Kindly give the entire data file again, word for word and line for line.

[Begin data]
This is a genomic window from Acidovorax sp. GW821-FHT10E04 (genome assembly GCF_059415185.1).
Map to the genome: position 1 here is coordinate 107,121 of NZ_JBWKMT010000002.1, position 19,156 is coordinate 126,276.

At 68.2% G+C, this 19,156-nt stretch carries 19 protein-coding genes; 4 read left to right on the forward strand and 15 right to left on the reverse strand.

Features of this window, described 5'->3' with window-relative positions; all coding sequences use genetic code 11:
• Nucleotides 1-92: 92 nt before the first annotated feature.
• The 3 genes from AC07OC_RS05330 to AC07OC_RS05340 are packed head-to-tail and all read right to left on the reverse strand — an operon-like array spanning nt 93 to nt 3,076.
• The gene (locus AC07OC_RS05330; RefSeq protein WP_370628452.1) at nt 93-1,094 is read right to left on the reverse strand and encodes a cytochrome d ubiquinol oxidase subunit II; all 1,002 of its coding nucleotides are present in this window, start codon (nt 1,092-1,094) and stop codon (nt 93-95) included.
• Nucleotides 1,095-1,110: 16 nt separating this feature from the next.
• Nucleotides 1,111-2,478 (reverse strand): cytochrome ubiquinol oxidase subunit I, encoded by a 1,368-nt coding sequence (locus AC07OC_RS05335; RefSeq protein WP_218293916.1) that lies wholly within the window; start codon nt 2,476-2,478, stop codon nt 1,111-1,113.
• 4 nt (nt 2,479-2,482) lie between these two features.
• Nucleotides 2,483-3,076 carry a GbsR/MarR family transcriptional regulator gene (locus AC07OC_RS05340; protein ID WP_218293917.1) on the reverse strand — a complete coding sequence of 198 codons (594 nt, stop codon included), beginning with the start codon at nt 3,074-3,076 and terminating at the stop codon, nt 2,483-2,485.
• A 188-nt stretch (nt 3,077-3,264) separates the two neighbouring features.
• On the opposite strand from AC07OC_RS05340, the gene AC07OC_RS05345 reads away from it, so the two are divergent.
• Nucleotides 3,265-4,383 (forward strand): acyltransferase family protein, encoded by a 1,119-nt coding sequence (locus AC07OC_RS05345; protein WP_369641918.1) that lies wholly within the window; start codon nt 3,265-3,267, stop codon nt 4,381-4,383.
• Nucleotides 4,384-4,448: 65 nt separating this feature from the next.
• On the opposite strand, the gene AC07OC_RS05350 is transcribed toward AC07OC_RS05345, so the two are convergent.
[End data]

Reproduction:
This is a genomic window from Acidovorax sp. GW821-FHT10E04 (genome assembly GCF_059415185.1).
Map to the genome: position 1 here is coordinate 107,121 of NZ_JBWKMT010000002.1, position 19,156 is coordinate 126,276.

At 68.2% G+C, this 19,156-nt stretch carries 19 protein-coding genes; 4 read left to right on the forward strand and 15 right to left on the reverse strand.

Features of this window, described 5'->3' with window-relative positions; all coding sequences use genetic code 11:
• Nucleotides 1-92: 92 nt before the first annotated feature.
• The 3 genes from AC07OC_RS05330 to AC07OC_RS05340 are packed head-to-tail and all read right to left on the reverse strand — an operon-like array spanning nt 93 to nt 3,076.
• The gene (locus AC07OC_RS05330; RefSeq protein WP_370628452.1) at nt 93-1,094 is read right to left on the reverse strand and encodes a cytochrome d ubiquinol oxidase subunit II; all 1,002 of its coding nucleotides are present in this window, start codon (nt 1,092-1,094) and stop codon (nt 93-95) included.
• Nucleotides 1,095-1,110: 16 nt separating this feature from the next.
• Nucleotides 1,111-2,478 (reverse strand): cytochrome ubiquinol oxidase subunit I, encoded by a 1,368-nt coding sequence (locus AC07OC_RS05335; RefSeq protein WP_218293916.1) that lies wholly within the window; start codon nt 2,476-2,478, stop codon nt 1,111-1,113.
• 4 nt (nt 2,479-2,482) lie between these two features.
• Nucleotides 2,483-3,076 carry a GbsR/MarR family transcriptional regulator gene (locus AC07OC_RS05340; protein ID WP_218293917.1) on the reverse strand — a complete coding sequence of 198 codons (594 nt, stop codon included), beginning with the start codon at nt 3,074-3,076 and terminating at the stop codon, nt 2,483-2,485.
• A 188-nt stretch (nt 3,077-3,264) separates the two neighbouring features.
• On the opposite strand from AC07OC_RS05340, the gene AC07OC_RS05345 reads away from it, so the two are divergent.
• Nucleotides 3,265-4,383 (forward strand): acyltransferase family protein, encoded by a 1,119-nt coding sequence (locus AC07OC_RS05345; protein WP_369641918.1) that lies wholly within the window; start codon nt 3,265-3,267, stop codon nt 4,381-4,383.
• Nucleotides 4,384-4,448: 65 nt separating this feature from the next.
• On the opposite strand, the gene AC07OC_RS05350 is transcribed toward AC07OC_RS05345, so the two are convergent.